While London was contributing heavily to farm subsidies, which swallowed up half of the EU budget, it only recouped a 7% share of the receipts. The developing position was unacceptable to the Labour government. The foreign secretary, David Owen, told the house of commons that the situation whereby the "United kingdom has the third lowest per capita gross domestic product in Community" yet was already the second highest net contributor to the budget "cannot be good for the community any more than it is for the United Kingdom, and promised that the government would "be working to achieve a better balance, especially in relation to agricultural expenditure, to curb the excessive United Kingdom contribution" (Hansard, 14 nov, 1978, col 214). Unfortunately, for the labour government, it never had the opportunity to work for a better balance because it lost office in the June 1979 election to the conservatives under the leadership of Margaret Thatcher. The new government soon took up the same theme concerning the budget. Shortly after coming into office, Sir Geoffrey Howe, the Chancellor of the Exchequer, announced that the size of the problem was far greater than the Conservatives had realised while in opposition. ...read more.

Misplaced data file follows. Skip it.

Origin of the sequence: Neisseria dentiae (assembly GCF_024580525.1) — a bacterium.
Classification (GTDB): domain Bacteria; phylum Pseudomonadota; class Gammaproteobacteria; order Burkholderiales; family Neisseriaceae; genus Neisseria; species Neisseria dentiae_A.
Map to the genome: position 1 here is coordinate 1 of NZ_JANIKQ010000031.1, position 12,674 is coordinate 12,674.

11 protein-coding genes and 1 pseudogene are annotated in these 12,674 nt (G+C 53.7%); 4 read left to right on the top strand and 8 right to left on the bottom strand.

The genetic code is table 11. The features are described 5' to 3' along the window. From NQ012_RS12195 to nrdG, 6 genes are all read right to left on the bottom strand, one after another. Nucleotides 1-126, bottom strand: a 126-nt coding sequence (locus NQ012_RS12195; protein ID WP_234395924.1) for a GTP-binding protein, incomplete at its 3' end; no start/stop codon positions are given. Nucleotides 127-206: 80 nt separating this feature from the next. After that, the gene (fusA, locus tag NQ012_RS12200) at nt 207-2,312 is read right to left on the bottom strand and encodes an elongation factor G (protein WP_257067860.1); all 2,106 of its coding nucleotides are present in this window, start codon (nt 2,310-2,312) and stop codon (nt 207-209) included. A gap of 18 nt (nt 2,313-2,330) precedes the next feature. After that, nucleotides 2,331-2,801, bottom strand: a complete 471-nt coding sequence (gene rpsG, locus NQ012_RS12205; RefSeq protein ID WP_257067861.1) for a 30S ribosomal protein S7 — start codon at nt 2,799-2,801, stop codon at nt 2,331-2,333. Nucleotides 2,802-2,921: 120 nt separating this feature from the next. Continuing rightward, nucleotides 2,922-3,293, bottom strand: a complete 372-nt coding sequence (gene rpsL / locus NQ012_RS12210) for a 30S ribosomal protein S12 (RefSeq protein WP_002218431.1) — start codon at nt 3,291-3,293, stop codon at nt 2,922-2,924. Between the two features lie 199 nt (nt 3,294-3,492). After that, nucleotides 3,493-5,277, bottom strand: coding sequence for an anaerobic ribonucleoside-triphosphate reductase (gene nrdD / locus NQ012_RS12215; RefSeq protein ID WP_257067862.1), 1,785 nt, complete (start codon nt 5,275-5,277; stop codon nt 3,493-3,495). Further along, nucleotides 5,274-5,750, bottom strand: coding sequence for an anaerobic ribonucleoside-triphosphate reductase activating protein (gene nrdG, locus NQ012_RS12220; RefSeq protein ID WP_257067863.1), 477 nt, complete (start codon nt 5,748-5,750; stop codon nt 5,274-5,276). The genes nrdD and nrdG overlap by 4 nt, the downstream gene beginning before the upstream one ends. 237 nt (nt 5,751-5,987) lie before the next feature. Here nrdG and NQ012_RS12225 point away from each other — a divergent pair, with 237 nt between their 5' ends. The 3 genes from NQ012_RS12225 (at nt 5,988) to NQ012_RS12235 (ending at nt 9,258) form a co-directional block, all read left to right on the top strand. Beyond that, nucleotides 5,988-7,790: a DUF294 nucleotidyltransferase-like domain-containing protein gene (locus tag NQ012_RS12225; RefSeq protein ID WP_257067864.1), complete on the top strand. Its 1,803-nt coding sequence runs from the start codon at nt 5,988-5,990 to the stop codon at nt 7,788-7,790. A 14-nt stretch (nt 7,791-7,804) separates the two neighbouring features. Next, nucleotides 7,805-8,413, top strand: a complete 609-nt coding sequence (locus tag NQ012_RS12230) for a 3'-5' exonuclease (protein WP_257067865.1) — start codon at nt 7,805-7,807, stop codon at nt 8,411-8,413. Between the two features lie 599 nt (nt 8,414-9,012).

He went on to attack the idea of the juste retour which he said did not exist and should not exist: "the simple taxpayer cannot refuse to pay taxes only because he does not get back what he paid in". Commissioner Liikanen had a more detached perspective. He saw the British rebate arrangement as underlying the problems with the national net budgetary contributions in Germany, the Netherlands, Sweden and Austria. He expected countries to want "a generalised correction system" but the Commission had proposed not opening the rebate discussion until after enlargement when it would be unavoidable. While the UK only funds 13% of the budget, compared with its share of Union Gross National Product of 16%, British ministers point out that only 8% of the EU budget is spent at home, making the UK the lowest per-capita recipient of all member states. They also remind colleagues that, without the rebate, they would be financing 21% of the Union's spending. Even with the rebate, the UK is the Union's fifth-largest contributor while measurements of national wealth put it ninth in the EU league table. The UK still pays twice as much as France, Italy, Belgium and Luxembourg. ...read more.